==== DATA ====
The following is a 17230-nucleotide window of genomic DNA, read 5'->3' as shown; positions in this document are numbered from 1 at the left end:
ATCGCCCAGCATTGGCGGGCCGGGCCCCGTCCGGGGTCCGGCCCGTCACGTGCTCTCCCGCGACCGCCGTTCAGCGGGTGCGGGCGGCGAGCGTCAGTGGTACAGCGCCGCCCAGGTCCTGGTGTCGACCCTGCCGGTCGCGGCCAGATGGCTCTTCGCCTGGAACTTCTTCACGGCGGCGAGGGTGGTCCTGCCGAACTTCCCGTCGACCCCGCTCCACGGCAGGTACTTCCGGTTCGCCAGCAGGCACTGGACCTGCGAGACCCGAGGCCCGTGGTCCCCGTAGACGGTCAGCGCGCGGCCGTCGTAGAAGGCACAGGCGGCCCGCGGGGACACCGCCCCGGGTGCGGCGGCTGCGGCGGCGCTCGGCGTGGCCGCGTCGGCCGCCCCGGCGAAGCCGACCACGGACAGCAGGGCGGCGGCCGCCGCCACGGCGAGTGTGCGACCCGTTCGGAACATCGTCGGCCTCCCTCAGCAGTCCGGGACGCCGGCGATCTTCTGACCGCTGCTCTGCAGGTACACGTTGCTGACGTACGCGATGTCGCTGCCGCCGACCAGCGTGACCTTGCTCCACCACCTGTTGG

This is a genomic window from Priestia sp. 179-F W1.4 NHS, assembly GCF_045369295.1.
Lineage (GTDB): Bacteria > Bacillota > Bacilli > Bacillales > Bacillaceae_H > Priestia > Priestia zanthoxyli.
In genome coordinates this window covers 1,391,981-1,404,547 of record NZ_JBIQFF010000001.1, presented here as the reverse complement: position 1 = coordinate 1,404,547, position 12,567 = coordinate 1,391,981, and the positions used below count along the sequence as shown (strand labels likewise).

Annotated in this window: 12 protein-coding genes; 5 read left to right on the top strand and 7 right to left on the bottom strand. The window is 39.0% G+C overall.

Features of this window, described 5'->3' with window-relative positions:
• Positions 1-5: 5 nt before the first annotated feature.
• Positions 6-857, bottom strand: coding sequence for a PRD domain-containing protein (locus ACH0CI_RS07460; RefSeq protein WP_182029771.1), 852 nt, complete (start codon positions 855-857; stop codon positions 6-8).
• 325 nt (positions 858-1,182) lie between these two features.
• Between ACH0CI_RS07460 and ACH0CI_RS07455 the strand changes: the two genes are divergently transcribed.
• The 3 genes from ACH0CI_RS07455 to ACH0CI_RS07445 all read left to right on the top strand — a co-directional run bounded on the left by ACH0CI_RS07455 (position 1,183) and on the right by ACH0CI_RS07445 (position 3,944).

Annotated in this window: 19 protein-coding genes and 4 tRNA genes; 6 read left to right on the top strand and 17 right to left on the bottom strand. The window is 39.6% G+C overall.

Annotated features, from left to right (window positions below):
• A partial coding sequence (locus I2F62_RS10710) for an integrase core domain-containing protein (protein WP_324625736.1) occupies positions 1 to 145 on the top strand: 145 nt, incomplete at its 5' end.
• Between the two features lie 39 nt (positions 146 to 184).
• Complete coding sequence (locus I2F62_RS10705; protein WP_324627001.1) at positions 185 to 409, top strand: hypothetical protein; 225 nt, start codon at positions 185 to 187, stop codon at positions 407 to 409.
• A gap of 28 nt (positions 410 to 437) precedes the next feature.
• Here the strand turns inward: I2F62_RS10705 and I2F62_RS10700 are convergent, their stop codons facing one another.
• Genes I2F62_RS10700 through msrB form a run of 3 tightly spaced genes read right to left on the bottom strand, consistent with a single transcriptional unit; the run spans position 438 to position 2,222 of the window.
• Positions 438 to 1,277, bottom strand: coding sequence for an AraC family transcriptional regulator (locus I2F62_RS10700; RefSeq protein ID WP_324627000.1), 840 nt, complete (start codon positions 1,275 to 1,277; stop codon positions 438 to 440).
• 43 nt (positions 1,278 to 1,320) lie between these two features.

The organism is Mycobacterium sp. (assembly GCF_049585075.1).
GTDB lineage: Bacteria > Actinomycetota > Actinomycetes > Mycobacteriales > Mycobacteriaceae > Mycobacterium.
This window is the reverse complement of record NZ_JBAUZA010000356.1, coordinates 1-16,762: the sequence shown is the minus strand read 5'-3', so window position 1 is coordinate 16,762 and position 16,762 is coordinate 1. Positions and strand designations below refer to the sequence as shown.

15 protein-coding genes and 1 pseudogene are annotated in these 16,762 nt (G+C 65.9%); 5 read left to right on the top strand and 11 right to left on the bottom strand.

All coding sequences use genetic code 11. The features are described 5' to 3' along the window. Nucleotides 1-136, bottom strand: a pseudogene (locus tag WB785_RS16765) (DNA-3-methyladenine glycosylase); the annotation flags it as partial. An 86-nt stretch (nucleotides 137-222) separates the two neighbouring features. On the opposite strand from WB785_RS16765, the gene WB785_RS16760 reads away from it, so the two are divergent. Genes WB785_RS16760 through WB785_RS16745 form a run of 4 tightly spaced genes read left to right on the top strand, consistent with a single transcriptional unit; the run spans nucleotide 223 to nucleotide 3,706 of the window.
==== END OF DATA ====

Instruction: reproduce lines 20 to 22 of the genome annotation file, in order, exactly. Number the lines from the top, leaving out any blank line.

• Genes I2F62_RS10700 through msrB form a run of 3 tightly spaced genes read right to left on the bottom strand, consistent with a single transcriptional unit; the run spans position 438 to position 2,222 of the window.
• Positions 438 to 1,277, bottom strand: coding sequence for an AraC family transcriptional regulator (locus I2F62_RS10700; RefSeq protein ID WP_324627000.1), 840 nt, complete (start codon positions 1,275 to 1,277; stop codon positions 438 to 440).
• 43 nt (positions 1,278 to 1,320) lie between these two features.